When social media goes bad: a cautionary tale

One of the most enduringly popular ad campaigns in memory is from the California Milk Processor Board – “Got Milk” has become an iconic part of the cultural landscape and has been shared, copied, parodied, and imitated over and over again. Although that campaign pre-dated the rise of the social media, it is a great and early example of the viral effect that can sometimes occur with a fresh new campaign.

A few of week’s ago, the Milk Board and their agency, San Francisco-based Goodby, Silverstein & Partners, launched a new social media campaign, a tongue-in-cheek look at how drinking “milk can help reduce the symptoms” of premenstrual syndrome. The campaign, however was targeted at men, and a micro-site, with the URL “everythingidoiswrong.org,” was set up and labeled for men as “your home for PMS management.” The site was launched around two weeks ago and originally scheduled to be live through the end of August. The site’s content included lists of “apologies” that men could use with women with PMS symptoms.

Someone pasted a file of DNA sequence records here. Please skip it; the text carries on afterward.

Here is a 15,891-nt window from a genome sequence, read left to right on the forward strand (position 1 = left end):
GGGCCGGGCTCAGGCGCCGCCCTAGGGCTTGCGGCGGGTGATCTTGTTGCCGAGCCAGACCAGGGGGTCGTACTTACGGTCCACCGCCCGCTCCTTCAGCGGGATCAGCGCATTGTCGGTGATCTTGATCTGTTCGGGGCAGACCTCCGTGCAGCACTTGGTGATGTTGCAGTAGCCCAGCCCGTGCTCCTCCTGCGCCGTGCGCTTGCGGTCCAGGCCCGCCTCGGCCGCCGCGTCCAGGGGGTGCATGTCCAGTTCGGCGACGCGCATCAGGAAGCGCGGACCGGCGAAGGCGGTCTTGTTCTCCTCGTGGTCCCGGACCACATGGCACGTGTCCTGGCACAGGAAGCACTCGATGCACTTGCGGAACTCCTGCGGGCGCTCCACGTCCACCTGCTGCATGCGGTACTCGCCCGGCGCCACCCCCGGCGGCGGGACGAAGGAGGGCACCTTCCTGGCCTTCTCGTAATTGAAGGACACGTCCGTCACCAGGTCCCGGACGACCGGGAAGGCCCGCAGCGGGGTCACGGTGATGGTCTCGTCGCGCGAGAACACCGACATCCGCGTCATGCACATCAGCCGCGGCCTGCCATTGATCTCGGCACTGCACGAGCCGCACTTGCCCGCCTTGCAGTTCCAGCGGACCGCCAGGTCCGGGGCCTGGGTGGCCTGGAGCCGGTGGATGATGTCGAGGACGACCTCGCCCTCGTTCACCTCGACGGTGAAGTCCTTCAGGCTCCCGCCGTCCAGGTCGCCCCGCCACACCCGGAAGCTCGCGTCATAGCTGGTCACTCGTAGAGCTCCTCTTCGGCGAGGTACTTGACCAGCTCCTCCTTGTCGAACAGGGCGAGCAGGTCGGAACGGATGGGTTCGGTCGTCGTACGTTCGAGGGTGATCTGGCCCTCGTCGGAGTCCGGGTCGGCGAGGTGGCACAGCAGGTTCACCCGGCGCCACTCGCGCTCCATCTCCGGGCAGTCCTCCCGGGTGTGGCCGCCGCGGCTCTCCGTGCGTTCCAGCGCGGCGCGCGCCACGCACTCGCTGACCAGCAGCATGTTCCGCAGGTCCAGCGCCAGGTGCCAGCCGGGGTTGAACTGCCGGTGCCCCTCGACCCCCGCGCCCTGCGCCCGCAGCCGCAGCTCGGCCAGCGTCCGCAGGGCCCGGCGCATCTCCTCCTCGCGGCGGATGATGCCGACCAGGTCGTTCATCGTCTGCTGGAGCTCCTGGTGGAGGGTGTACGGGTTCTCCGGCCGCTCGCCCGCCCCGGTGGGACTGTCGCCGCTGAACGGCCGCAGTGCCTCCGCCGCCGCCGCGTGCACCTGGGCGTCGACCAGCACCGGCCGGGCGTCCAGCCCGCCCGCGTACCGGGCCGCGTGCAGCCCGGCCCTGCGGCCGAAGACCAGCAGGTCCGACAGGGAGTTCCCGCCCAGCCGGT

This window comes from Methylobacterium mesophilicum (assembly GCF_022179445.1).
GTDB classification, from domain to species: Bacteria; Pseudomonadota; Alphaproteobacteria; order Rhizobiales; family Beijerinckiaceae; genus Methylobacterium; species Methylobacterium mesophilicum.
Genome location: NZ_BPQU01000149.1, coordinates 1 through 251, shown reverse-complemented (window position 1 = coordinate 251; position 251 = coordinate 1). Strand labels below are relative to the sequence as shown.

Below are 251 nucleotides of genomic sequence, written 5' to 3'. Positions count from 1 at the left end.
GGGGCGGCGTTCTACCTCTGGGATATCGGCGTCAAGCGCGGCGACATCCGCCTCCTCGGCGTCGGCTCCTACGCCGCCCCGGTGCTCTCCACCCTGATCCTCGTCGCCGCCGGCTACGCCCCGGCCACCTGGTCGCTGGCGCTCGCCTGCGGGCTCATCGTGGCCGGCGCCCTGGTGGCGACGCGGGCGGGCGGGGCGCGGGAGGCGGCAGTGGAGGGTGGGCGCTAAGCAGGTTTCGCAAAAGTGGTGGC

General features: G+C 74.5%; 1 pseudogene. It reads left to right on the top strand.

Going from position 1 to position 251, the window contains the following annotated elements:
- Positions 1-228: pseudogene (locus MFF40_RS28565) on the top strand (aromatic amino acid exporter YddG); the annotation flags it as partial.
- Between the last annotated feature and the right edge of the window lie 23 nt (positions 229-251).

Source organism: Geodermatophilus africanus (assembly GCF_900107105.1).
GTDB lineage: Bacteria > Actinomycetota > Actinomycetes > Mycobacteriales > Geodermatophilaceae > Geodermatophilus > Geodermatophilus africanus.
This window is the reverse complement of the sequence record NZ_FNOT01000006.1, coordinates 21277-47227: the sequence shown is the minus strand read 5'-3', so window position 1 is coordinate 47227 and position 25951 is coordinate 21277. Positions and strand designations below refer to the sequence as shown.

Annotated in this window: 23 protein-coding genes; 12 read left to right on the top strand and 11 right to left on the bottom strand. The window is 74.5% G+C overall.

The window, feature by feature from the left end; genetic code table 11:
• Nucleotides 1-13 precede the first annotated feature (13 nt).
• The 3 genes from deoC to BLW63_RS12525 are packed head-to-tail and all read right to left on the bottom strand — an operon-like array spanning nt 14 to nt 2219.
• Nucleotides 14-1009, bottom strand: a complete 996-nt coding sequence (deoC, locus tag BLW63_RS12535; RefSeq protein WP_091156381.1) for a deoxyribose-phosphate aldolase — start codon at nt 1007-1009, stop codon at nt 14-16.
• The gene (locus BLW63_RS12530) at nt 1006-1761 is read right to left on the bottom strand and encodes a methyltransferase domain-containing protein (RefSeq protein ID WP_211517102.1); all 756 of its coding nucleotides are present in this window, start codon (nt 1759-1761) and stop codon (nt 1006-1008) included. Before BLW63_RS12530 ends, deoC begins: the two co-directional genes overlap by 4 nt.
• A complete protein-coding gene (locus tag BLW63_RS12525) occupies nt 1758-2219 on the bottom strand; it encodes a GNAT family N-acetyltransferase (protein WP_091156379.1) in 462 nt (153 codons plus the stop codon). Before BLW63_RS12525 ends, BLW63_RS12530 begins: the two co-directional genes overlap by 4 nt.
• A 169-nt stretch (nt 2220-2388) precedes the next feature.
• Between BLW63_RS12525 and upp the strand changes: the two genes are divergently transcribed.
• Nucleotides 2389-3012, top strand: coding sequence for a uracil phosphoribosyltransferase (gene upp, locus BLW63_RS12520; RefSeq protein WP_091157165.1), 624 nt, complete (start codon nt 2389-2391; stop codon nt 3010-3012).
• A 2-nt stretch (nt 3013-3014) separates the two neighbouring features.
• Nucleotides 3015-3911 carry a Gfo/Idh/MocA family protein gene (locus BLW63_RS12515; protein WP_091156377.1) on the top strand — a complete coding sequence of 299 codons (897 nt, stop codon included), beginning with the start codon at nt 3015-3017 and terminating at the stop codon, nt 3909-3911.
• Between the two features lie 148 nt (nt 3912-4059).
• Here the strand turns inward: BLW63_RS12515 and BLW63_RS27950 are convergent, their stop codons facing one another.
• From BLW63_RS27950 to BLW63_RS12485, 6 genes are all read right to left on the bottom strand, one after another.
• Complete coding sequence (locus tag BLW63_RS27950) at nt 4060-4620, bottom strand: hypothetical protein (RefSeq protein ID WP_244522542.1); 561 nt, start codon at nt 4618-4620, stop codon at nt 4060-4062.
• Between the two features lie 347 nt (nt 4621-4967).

Well, guess what? It happens that a campaign meant to be funny and provocative can actually turn out to be tasteless and sexist. Contrary to popular myth, obnoxious content on the web does not always go over so well. After just a few days, the Milk Board found themselves in the middle of a firestorm of criticism on Twitter, Facebook, and the blogosphere as women rose up . Even FunnyorDie came up with a vicious parody ripping the campaign.

The lesson? Never assume that you know what will happen once your campaign is released into the wild and never assume that what you think is funny will be seen that way by the other 99.999999999% of the online world. In the end Goodby and the Milk Board took the site down after 12 days and are now redirecting the original URL to a site titled “Got Discussion” where they are working earnestly to undo the damage done.

Images: gotmilk